PRO: You should offer reasonable defense against a bully

Jessica Priest By Jessica Priest

Nov. 25, 2012 at 5:25 a.m.

Devin Brown reverse punches target pads at Victoria Karate Academy Tuesday November 6, 2012.

Devin Brown reverse punches target pads at Victoria Karate Academy Tuesday November 6, 2012.

Dawn Kabela can still recall getting that fateful phone call.

Her son, then in fourth grade, had pummeled another kid on the playing field for assigning him to the girls team, a teacher had explained.

"That was his breaking point," Kabela said, "and I guarantee you that kid never bothered him again."

Kabela teaches students there is a time and way to respond to bullying.

A black belt and owner of Victoria Karate Academy, Kabela teaches hundreds of martial arts students how to show the restraint her son couldn't.

She said sparring can help channel a child's aggression as well as instill a sense of discipline and confidence.

She emphasizes over and over that simply a heated conversation doesn't warrant using the skills outside of the gym.

"It should only be when someone is cutting off your air supply," she said, adding she teaches kids how to give someone a "dead leg," or a non-permanent injury as well as accept the consequences of their actions.

"Defend yourself, but that does involve breaking the rules sometimes," she said. "It's not fair, but life is not fair."

Calhoun High School Principal Brandon Stiewig agreed.

"Use just enough force to get out of a scenario where you're backed up into a corner. That's what self-defense means," said Stiewig, who oversees some 1,200 students daily. "It can't be, 'He verbalized me so I beat him.'"

He also said if students claim they acted in self-defense, there needs to be at least two other reports of bullying incidents to support that.

The Victoria school district, the subject of some scrutiny after its handling of a case that led a parent to picket a school, also said self-defense is OK, within reason.

Spokesperson Diane Boyett wouldn't go into specifics about what happened with the picketing parent's family because student privacy rules prohibits it.

This year, the district has handled seven bullying cases as defined by the Legislature. More are under investigation, she said.

"I cannot emphasize enough that even if a situation does not actually meet the legal definition of bullying, behaviors still have consequences," Boyett said of how some incidents could be considered harassment or retaliation.

The types of consequences vary depending on each situation. She said VISD uses in-school suspensions sparingly and only after much consideration. At Mitchell Alternative School, class sizes are smaller and monitored closely.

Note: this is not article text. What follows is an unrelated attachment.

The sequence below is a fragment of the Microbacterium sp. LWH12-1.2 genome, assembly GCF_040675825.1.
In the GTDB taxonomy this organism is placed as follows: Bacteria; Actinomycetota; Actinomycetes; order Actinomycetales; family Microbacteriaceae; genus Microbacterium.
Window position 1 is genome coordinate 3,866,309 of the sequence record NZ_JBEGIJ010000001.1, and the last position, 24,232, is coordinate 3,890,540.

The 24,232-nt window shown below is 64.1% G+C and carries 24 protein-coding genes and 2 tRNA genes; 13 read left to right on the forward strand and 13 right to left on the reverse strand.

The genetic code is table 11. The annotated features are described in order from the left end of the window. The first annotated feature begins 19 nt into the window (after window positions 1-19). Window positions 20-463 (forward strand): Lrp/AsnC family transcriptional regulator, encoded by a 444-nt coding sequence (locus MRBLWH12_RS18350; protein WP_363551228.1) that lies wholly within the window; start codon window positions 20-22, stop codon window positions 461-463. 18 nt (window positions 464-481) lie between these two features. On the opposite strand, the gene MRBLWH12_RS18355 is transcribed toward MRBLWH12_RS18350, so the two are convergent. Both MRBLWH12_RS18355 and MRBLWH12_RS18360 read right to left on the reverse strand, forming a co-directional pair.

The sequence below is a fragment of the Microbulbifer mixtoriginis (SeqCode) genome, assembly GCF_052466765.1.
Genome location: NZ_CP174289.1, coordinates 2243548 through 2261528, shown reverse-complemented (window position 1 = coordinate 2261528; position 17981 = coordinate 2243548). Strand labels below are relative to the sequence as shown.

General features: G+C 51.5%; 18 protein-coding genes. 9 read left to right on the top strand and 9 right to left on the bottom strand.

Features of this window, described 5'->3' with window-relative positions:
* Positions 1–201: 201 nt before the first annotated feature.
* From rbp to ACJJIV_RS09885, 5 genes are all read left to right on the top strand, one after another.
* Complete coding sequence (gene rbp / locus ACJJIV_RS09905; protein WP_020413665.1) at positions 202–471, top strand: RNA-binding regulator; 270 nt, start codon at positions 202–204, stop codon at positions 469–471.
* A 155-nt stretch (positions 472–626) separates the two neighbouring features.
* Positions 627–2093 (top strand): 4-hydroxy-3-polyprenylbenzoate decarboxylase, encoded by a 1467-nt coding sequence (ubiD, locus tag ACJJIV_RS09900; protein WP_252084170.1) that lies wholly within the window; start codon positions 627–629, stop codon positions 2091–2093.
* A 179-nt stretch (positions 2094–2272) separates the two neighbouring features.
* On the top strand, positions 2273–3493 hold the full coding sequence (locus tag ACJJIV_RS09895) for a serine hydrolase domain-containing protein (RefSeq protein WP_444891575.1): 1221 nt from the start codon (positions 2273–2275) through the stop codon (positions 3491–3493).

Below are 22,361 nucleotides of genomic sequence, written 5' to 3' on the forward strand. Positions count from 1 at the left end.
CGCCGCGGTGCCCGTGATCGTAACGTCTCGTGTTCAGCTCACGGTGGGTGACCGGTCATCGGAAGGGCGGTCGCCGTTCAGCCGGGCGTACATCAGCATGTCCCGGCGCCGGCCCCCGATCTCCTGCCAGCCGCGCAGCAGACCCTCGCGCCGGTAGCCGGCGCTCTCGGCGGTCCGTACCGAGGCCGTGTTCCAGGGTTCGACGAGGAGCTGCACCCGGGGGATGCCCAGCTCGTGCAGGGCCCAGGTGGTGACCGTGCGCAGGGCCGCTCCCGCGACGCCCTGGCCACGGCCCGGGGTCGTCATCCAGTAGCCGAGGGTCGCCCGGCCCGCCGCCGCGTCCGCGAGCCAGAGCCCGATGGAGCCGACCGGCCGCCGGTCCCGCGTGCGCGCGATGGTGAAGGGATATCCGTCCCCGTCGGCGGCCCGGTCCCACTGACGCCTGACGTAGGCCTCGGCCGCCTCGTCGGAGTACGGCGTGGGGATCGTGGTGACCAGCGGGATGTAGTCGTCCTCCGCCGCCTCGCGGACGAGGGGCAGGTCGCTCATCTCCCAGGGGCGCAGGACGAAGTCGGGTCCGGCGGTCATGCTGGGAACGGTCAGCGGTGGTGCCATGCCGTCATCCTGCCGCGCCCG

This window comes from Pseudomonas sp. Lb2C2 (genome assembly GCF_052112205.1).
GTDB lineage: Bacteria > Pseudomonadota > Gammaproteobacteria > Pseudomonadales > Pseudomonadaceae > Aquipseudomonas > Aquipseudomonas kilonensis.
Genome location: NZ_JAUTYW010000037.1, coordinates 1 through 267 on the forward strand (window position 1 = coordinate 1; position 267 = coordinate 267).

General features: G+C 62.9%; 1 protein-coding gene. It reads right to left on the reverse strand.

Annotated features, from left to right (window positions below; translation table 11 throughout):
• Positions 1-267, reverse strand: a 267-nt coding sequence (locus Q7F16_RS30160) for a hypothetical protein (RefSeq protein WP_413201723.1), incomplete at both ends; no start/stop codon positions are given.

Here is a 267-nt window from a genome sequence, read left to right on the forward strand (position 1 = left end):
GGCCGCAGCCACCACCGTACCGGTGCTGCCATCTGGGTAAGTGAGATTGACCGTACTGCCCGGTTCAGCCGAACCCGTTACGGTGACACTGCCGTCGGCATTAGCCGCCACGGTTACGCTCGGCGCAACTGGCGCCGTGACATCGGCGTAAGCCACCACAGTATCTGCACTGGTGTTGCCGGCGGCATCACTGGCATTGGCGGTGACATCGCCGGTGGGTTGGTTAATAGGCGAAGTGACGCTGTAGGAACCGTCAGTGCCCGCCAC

"They basically don't have the freedom to get up," Boyett said of the highly structured environment, where misbehaving students don't miss a beat of their curriculum and are additionally coached on how to assimilate back into the classroom.

She said as bullying evolves, the district's policy does as well. Specifically, VISD has an electronics use agreement that bans the use of cell phones and filters social media sites, the latter of which is an arena many use to bully.

"Ninety percent of this behavior is not taking place at school," she said of websites like Facebook. "A child is not a public figure and shouldn't be subject to ridicule."

Lane Johnson, associate executive director for clinical services at Gulf Bend Center, said this is not a black-or-white issue. He advocates fighting back - but only after every other option available to a student was exhausted. Johnson, also a licensed counselor, said bullying victims who do react violently won't necessarily display that type of behavior in the future.

"What are victims going to do? Keep running? I would hate to tell a child that that's their only alternative," he said. "I want to teach a child how to stop, stand fast and face the threats."

The picketing parent, Randy Duke, described the incident with his son, Max, and the subsequent protest as a "learning curve" for all. He said Max was accused of fighting, not bullying.

"At the time, they were not looking far back into the history. They were trying to treat it as an individual situation," he said. "It was just a big eye-opener to everyone involved, including the other child. ... We're trying to put this behind us."

He wasn't sure if Max ever felt his life was in jeopardy.

"But no matter what he did, he was going to get physically injured. . I chose to support my son because he firmly believes he did the right thing," Duke said.

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